CQ Roll CAll
By: Rachel Oswald
Seven months after President Barack Obama announced his intention to restore diplomatic ties with Cuba, congressional resistance has begun to recede with more and more lawmakers visiting the Caribbean nation and signing on to a bill to lift travel restrictions.
Since Obama declared the policy change in December, seven congressional delegations have visited Havana, including another group last week, according to Engage Cuba, which advocates for lifting the trade embargo. Meanwhile, a bill to end the travel ban has picked up dozens of additional co-sponsors since being introduced by Sen. Jeff Flake, R-Ariz., in January.
Though there is bipartisan support for expanded engagement, Democrats are calling for it with a louder voice, among them Senate Foreign Relations Ranking Member Benjamin L. Cardin of Maryland and Senate Appropriations State-Foreign Operations Ranking Member Patrick J. Leahy of Vermont. The two men were part of a congressional delegation to the island nation last weekend.
Responding to the president’s announcement that a U.S. embassy would open in Havana later this month, Senate Democratic Whip Richard J. Durbin of Illinois predicted “the power of new ideas and the force of an open economy and an open society will succeed.”
Durbin, who traveled to Cuba in January, is a co-sponsor of Flake’s bill (S 299) to end the travel ban, which has 44 co-sponsors and is just one vote short of having the backing of a majority of the Foreign Relations Committee. If a markup of the bill is scheduled, it is likely to face heated opposition from avowed anti-Castro panel members Robert Menendez, D-N.J., and Marco Rubio, R-Fla.
Other bills that would seek to expand economic ties with Cuba face a much tougher climb in Congress. Legislation (S 1543) from Sen. Jerry Moran, R-Kan., that would lift the trade embargo has netted two co-sponsors since being introduced in June. And another measure (S 491) filed in February by Sen. Amy Klobuchar, D-Minn., to end commerce restrictions has 16 co-sponsors.
“The travel ban is the lowest hanging fruit,” said Luke Albee, a senior adviser with Engage Cuba and former chief of staff for Democratic senators Patrick J. Leahy of Vermont and Mark Warner of Virginia. “It just strikes people as wrong that we are able to travel anywhere in the world, including North Korea, but we can’t travel without special dispensation to Cuba.”
Two-thirds of Americans also support ending the trade ban, according to the 2015 Chicago Council Survey, which polled more than 2,000 people for several weeks in May and June.
Mauricio Claver-Carone, director of the U.S.-Cuba Democracy PAC, which supports keeping the embargo in place, minimized the implications of having a U.S. embassy in Havana.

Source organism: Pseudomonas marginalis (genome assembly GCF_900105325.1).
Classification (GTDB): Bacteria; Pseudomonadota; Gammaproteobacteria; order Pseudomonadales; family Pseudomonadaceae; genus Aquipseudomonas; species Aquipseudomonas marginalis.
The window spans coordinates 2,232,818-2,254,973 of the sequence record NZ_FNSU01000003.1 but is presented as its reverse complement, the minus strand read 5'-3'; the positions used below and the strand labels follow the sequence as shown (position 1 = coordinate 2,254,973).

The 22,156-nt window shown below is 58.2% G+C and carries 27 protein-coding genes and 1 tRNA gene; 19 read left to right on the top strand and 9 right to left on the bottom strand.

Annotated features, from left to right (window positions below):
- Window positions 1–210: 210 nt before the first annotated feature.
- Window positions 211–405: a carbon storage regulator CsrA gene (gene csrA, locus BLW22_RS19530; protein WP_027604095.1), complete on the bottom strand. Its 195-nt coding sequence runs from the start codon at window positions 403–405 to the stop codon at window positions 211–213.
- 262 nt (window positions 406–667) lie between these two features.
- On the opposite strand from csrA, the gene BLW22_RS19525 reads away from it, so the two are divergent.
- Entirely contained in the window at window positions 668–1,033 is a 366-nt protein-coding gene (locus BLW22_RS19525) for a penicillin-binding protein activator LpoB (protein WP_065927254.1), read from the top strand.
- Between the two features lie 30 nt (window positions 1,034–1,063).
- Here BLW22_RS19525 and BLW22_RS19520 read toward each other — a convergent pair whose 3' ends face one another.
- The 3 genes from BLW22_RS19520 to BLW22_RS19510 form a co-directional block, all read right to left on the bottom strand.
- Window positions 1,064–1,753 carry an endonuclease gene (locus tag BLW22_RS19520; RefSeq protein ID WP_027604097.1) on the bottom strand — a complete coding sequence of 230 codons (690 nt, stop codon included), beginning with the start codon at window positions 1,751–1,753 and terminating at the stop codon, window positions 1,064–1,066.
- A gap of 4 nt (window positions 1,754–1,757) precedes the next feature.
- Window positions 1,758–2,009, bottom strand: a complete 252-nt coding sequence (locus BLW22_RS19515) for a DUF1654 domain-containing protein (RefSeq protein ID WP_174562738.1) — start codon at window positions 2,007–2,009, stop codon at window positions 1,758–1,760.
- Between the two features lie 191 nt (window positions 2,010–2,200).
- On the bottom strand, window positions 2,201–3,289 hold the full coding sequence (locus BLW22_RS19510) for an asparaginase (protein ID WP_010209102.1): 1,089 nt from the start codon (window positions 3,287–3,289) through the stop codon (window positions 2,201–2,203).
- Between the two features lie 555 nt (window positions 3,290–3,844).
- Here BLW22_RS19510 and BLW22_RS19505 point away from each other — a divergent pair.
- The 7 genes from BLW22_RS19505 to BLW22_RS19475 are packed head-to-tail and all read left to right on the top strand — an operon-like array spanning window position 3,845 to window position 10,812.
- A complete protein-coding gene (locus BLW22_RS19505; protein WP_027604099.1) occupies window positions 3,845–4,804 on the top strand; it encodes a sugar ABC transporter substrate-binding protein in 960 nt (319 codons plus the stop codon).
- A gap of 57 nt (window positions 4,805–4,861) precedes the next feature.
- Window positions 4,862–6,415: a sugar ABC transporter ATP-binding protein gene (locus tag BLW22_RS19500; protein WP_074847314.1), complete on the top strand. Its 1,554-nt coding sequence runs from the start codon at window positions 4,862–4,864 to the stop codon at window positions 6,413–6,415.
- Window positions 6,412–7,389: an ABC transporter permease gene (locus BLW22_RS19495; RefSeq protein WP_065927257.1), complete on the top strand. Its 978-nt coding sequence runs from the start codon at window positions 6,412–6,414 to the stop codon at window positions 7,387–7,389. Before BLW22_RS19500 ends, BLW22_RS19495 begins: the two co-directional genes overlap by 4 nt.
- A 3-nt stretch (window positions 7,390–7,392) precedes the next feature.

“At the end of the day, they’re changing the sign on the door,” Claver-Carone said. “It’s easy to change the nameplate. The tough part is going to be getting the funding for continuing operations.”
Language in the House version of the State-Foreign Operations fiscal 2016 spending bill (HR 2772) would deny the State Department from using any appropriated funds to open an embassy.
The facility space in Havana currently housing the U.S. interests section is anticipated to be converted into an embassy before the current fiscal year is over, which should limit the ability of lawmakers opposed to the diplomatic reset to forbid Foggy Bottom from using appropriated funds for the project.
Menendez blasted the decision to exchange ambassadors with Havana, saying: “Our demands for freedoms and liberty on the island will continue to be ignored and we are incentivizing a police state to uphold a policy of brutality.”
Added Rep. Mario Diaz-Balart, R-Fla., one of the most prominent anti-Castro lawmakers on Capitol Hill: “If a Cuban embassy opens in Washington, it will not represent the Cuban people. It will represent the Cuban intelligence services that perpetuate human rights abuses against the Cuban people.”
Congress was officially notified on Wednesday that diplomatic ties would be restored. There is now a 15-day notification period that has to expire but a senior State Department official in a call with reporters said actual diplomatic relations would not be re-established until July 20.
Alana Tummino, head of the Cuba Working Group at the Americas Society/Council of the Americas, said support for denying funding for U.S. diplomatic activities in Cuba “is really tied up in the hands of a small but vocal minority of hardliners.”
“Little by little, you are seeing that there is momentum in Congress” to re-engage with Cuba, she said.